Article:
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How Effective Are Money Supply Instruments?


Money. While its functional form has changed over thousands of years, it remains ever-present in virtually all economic transactions. From bartering in earlier societies (using commodities or eventually coins with intrinsic value) there’s been a stark move to our present-day money system that uses fiat money (notes or coins that have value because the central bank guarantees said value). This article will discuss how the money supply is conducted today and how sustainable certain methods are in actuality.


The money supply is equal to the currency held by households and demand deposits. Said deposits are determined by fractional reserve banking. This is a system of financial intermediation where banks keep a fraction of their deposits in reserve. If we assume a single bank starts with an amount of cash (£1,000, for example). The bank makes loans with that £1,000 by assigning total deposits of that amount to borrowers – which will be used to make expenditures by them over time. Then those receiving the payments obtain ownership of such deposits. The bank retains a fraction of its deposits, k, according to the required reserve-deposit ratio to meet sudden liquidity needs (such as people withdrawing deposits unexpectedly). The Bank of England has this set at 12.5%.


As long as the number of new deposits approximately equals the number of withdrawals, the bank need not keep all deposits in reserve and thus will have an incentive to lend (the reasoning behind fractional reserve banking). For an initial £1,000 which generates £1,000 of deposits, the bank can make a second round of lending (1 – k)1000. This lending comes into the bank as further deposits and the bank lends on (1 – k) of that increase so the second round of lending then generates ((1 – k)^2)1000 of lending for the third round and so forth. This continues for n lending rounds and as n tends to infinity, the total increase in demand deposits (thus the increase in money supply) is equal to 1000÷k (=80). Thus, one can see, if the central banks increase the reserve requirements, it can lead to multiple contractions of deposits, and vice versa.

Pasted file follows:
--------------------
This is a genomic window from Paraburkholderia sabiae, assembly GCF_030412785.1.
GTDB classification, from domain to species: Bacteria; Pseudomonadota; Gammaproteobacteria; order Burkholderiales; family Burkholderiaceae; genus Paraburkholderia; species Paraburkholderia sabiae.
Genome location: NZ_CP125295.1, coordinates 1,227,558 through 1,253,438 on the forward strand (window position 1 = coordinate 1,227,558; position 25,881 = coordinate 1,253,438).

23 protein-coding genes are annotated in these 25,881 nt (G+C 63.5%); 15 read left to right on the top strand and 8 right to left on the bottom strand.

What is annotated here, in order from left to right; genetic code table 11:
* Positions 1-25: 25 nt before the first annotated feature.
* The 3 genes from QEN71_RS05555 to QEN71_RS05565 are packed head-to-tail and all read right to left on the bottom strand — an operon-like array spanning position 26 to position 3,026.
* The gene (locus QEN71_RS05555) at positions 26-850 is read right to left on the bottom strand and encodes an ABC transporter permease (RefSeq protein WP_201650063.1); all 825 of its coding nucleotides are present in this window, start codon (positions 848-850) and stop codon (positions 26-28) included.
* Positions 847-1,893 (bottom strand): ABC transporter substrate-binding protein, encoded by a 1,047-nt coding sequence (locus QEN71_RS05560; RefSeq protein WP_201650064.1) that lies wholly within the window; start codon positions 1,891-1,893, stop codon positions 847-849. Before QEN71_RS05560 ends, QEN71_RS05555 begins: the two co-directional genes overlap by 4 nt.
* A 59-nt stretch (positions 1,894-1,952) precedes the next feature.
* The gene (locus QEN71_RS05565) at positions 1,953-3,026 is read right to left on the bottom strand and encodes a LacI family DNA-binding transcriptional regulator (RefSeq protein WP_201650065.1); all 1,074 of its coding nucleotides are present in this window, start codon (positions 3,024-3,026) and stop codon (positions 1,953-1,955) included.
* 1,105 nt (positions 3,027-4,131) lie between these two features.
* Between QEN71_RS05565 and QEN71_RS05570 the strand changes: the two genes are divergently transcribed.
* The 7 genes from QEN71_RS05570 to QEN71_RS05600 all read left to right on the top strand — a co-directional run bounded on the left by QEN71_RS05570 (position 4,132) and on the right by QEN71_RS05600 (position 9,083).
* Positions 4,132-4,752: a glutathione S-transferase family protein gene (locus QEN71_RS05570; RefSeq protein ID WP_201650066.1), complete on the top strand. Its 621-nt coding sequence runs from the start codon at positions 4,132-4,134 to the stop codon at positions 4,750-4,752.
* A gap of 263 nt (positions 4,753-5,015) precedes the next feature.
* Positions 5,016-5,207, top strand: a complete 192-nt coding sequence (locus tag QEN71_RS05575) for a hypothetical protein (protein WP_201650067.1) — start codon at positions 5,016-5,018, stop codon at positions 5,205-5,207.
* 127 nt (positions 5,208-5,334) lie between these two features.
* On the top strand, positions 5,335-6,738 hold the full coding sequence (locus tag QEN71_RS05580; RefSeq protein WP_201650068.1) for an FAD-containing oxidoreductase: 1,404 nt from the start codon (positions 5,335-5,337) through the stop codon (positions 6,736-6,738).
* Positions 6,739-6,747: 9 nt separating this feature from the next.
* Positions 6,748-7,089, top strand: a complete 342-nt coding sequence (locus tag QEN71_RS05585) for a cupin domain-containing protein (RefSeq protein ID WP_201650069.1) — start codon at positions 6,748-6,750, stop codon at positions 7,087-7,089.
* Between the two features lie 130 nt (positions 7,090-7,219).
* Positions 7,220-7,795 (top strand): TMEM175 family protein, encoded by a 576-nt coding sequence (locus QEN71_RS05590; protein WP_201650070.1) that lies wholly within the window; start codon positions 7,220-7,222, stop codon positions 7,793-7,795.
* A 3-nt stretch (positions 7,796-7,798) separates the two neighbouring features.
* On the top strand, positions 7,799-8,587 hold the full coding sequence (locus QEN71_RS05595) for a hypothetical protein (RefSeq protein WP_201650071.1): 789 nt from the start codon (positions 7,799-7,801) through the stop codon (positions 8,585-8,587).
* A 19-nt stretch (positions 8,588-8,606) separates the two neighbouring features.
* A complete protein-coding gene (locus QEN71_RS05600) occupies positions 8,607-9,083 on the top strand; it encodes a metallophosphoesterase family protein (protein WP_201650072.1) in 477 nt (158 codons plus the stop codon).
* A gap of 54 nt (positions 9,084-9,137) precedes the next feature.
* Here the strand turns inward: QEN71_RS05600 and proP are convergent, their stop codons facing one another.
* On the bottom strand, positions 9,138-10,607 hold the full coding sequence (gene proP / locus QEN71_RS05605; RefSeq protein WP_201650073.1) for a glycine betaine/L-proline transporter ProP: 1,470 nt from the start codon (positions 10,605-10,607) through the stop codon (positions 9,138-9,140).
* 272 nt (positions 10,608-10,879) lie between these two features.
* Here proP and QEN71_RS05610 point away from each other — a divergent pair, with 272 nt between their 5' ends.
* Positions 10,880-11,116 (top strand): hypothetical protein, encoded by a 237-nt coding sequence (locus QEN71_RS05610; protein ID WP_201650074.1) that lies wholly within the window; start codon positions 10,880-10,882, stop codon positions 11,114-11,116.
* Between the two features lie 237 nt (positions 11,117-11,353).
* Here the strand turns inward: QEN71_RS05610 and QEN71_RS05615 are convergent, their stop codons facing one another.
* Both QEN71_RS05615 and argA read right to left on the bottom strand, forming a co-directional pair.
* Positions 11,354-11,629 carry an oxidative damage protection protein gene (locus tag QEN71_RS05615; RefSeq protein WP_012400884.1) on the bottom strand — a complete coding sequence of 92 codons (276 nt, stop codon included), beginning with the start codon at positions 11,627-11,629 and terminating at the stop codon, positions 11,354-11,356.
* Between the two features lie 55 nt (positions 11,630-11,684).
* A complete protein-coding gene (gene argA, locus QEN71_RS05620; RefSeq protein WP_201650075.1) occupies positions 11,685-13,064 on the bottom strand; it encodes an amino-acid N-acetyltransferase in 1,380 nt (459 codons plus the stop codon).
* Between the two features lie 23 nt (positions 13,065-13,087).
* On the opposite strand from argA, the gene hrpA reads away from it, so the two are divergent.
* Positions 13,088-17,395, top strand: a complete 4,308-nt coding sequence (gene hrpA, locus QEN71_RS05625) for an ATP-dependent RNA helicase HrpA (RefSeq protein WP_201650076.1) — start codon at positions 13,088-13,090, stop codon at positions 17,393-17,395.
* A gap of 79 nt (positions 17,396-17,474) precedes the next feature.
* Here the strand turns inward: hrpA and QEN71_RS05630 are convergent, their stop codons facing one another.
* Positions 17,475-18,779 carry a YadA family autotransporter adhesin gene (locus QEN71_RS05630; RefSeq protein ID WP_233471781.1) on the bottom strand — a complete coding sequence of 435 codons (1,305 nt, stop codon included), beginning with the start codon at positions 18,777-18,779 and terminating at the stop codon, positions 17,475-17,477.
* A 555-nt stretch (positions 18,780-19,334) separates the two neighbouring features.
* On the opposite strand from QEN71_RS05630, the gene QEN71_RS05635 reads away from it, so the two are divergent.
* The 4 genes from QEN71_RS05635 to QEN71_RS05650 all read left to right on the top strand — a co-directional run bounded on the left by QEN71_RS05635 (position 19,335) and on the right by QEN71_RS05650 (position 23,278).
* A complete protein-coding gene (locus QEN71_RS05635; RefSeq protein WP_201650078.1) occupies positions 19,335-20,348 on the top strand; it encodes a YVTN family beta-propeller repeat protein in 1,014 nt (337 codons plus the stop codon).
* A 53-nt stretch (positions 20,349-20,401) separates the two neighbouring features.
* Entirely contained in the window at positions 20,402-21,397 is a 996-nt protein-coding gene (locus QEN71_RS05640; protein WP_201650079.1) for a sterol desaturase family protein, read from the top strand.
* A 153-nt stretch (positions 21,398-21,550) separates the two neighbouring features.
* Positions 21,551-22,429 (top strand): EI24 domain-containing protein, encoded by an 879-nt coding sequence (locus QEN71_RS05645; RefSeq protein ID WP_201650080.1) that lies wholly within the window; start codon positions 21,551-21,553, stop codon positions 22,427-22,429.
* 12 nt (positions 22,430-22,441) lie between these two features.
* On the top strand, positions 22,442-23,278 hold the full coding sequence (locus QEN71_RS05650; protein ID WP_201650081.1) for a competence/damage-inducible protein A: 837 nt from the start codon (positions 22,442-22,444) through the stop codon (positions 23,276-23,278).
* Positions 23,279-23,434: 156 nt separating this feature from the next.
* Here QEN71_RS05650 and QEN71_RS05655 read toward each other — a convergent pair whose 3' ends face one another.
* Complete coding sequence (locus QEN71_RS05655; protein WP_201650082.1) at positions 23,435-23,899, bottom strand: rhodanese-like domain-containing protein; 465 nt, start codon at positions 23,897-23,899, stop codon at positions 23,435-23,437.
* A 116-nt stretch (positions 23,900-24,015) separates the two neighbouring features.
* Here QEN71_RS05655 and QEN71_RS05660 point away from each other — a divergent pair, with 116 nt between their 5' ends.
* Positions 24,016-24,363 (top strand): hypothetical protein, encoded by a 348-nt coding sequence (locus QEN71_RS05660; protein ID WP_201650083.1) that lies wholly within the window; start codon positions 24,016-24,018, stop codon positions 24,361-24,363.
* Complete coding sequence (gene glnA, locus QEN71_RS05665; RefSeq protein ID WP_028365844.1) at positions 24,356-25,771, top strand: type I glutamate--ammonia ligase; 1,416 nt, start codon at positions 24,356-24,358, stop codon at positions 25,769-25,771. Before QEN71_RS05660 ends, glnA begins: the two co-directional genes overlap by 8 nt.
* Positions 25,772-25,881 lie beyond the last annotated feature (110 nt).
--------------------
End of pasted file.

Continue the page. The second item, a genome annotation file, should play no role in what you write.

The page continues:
Money supply does, however, depend on households holding currency according to their currency-deposits ratio as well as banks holding currency according to their reserve-deposit ratio (as exemplified earlier). The total number of sterling held by the public, currency and banks as reserves is known as the monetary base. So, the money supply is determined by the monetary base which if behavioural assumptions (currency-deposit ratios and reserve-deposit ratios) are kept constant, is controlled by central banks. This is an important step to understanding money supply, but how and what instruments do central banks use?

One such way is through open market operations. The central bank uses its savings to buy government bonds from the public, because money leaves the central banks and goes into the public, purchases by the public increases the money in circulation. Secondly, the central bank can act as a lender of last resort, this is lending covered by assets directly to banks through a discount window (central bank charges a discount rate on loans, lower than the interest rate, to change the monetary base through reserves). This does however have some moral hazard implications – “too big to fail”. Banks know that they can take excessive risks as they will be bailed out, such as the global financial crises. Thus, to prevent excessive risk, policies were undertaken including braking up banks into “investing” and “savings” arms so that only one arm has to be bailed out. Thirdly, through auction, the central bank can announce in advance the number of funds they will lend and banks bid for them.


However, there is of course a caveat. While central banks have substantial power, households and retail banks make decisions that can cause unprecedented changes in the money supply. For example, in the global financial crisis (as mentioned earlier) banks suffered loan default and became insolvent, being unable to raise money on money markets (as the inter-bank market became very selective in lending). Therefore, the central bank stepped in with emergency liquidity, but the money supply didn’t increase significantly. Why? This was because, banks chose to hold voluntarily higher reserves and households held more cash (both the reserve-deposit ratio and currency-deposit ratio was higher), hence the money multiplier was lower and money supply didn’t increase as expected.


Hopefully, this has given readers an understanding of money supply, a topic that is vital to our modern money system. If you have any questions, please leave them down below.


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